Now, eyes are back on Musk to see how he might respond to the board’s defensive measure.
“This all now becomes ‘a game of high stakes poker’ between Musk and Twitter’s Board with this upcoming week likely an eventful one as we expect to formally hear from both parties on their next move in this MMA battle for Twitter,” Wedbush analyst Dan Ives said in an investor note Sunday.
With the poison pill making the prospect of a Twitter takeover more challenging for Musk, he could decide to withdraw his bid, sit tight and exercise the still-significant influence he’d have at the company as one of its largest shareholders.
But for Musk — who said just last week that he doesn’t like to lose — that may be an unlikely course of action. Musk said in his acquisition offer letter: “I don’t have confidence in management nor do I believe I can drive the necessary change [at Twitter] in the public market,” and added that he might reconsider his position as a shareholder if the board rejects his offer.
Will he launch a tender offer?
A tender offer could potentially be another trigger for the poison pill. However, Musk could launch a conditional tender offer, making the sale of the shares contingent on the Twitter board withdrawing the pill, said Ele Klein, partner and head of the M&A and Securities Group at law firm Schulte, Roth & Zabel.
“The theory of that is that if shareholders tender to that condition, he hasn’t violated the poison pill because he’s not closing it … and if enough people tender he can say to the company, ‘Look, I have the shares ready to be given to me, the only reason they can’t is because you, the board, is blocking the will of the shareholders,” Klein said.
Will he negotiate with Twitter’s board?
Musk could also respond to the poison pill by laying out his financing for the deal and future plans for the company, in an effort to gain support from Twitter’s board for his offer. The poison pill filing states that the plan is meant to “protect stockholders from coercive or otherwise unfair takeover tactics” but would not “interfere with any merger, tender or exchange offer or other business combination approved by the Board.”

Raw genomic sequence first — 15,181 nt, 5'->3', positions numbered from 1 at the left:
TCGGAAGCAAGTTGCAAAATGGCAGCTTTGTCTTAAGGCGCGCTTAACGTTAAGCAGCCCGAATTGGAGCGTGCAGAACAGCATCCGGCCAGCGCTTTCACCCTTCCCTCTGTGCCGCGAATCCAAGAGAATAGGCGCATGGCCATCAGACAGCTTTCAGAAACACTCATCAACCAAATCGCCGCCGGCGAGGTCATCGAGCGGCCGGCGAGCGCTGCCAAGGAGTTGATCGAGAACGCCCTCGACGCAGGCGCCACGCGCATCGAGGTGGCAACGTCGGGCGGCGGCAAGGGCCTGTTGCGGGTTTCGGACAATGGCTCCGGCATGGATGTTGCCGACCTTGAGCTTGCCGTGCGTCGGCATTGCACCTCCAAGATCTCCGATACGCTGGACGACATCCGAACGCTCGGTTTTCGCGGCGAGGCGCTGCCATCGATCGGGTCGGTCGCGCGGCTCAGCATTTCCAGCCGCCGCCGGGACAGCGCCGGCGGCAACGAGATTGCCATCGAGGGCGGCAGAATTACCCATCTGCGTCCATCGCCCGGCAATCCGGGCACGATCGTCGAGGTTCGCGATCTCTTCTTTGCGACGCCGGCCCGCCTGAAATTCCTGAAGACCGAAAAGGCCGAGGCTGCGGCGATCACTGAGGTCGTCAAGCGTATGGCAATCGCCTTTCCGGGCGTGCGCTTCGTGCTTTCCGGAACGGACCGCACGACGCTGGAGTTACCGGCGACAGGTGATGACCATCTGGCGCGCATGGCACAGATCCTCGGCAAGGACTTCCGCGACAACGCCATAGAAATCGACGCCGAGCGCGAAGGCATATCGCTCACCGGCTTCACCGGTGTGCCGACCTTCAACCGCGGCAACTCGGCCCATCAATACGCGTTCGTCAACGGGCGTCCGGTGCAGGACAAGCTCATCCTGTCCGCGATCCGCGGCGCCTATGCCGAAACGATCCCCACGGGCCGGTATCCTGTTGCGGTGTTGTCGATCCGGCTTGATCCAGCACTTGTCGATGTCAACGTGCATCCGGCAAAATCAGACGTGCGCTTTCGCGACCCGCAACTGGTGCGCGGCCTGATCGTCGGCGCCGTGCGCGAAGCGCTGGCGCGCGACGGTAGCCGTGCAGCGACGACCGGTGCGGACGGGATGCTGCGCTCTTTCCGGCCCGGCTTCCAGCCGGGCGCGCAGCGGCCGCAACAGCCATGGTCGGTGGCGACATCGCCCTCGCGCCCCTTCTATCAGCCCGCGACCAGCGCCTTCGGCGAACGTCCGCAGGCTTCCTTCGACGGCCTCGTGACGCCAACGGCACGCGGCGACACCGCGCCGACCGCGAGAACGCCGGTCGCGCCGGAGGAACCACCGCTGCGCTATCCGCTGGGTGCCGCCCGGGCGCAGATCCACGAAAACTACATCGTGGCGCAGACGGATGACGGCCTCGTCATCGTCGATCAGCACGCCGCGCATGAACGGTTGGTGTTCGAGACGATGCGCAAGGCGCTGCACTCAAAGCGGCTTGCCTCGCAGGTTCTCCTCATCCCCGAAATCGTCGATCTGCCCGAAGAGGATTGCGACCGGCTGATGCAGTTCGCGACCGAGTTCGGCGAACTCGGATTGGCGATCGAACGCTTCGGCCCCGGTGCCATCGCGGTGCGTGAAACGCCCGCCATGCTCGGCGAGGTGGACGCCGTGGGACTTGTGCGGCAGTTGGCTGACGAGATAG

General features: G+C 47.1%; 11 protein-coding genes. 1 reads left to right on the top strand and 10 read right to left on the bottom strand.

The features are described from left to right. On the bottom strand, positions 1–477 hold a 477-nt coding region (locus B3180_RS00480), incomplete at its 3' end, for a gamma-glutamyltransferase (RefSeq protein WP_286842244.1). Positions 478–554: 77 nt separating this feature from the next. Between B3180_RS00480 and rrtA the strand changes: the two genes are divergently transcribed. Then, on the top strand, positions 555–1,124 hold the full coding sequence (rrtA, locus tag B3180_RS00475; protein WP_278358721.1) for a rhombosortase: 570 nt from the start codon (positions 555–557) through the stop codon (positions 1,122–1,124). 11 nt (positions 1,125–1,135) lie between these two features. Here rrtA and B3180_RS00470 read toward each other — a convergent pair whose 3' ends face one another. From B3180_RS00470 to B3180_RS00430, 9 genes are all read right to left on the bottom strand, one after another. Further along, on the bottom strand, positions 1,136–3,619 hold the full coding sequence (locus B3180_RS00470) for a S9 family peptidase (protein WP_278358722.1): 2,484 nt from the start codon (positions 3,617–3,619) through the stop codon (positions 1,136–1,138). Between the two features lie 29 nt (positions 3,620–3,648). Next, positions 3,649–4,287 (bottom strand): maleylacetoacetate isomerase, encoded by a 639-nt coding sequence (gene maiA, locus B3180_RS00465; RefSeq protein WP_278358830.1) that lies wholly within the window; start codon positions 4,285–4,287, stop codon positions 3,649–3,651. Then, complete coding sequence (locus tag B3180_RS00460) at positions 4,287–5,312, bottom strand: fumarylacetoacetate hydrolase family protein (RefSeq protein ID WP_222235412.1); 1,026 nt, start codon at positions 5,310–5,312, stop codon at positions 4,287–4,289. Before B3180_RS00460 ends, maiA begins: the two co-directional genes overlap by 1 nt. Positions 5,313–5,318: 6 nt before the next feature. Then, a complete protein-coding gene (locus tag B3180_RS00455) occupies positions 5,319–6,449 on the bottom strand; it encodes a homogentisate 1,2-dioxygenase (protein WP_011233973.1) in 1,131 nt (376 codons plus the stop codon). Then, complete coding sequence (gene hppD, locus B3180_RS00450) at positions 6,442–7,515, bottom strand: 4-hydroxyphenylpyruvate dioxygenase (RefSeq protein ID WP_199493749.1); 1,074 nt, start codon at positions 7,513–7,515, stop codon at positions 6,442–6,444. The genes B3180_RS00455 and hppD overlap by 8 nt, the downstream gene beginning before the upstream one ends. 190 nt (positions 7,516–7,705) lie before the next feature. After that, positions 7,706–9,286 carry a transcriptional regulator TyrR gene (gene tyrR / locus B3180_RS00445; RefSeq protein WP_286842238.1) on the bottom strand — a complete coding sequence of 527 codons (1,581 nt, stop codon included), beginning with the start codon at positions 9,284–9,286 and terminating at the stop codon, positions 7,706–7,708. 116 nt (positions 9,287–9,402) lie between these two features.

“Given Musk’s antics over the years as well as comments at last week’s TED conference, [Wall] Street remains skeptical on this bid and more details need to be highlighted to get more investors on board and increase pressure on the Board,” Ives said in his Sunday note.
Still, such a scenario could present challenges because Musk and a potential private equity partner would have to agree on the future vision and strategy for Twitter.
“The board would probably have to consider this if a higher offer came in with partners,” said George Geis, a professor of strategy at UCLA Anderson. But, he added, “if there are additional partners, they all have to agree on what they’re going to do with Twitter strategically and it’s an extraordinarily complicated environment, given the political dimension of the transaction and the extent to which [Musk believes] opinions should be able to be expressed on the site.”
Will the fight escalate?
In a far less friendly move, Musk could sue Twitter’s board over the poison pill, accusing it of not acting in the best interests of shareholders, although that would likely become a drawn out fight. (And Musk’s delay in disclosing his large stake in Twitter, which the SEC could take issue with, probably wouldn’t help his argument.)
Musk could also simply attempt to continue pressuring Twitter’s board from the outside to accept his deal, something he repeatedly did on Twitter over the weekend.
“He can keep saying, ‘Shareholders want this, why are you standing in the way of it?'” Klein said.
From the surprise disclosure of Musk’s stake and the whiplash of his acceptance and then quick withdrawal of a position on Twitter’s board to his very public offer to buy the company, little has been textbook in his approach and a prolonged battle would feel almost anticlimactic.
“It’s a daily saga and it’s so much unpredictability, given the potential acquirer [Musk] and what he might do,” Geis said. “Above all, it’s going to be a fun one to watch.”
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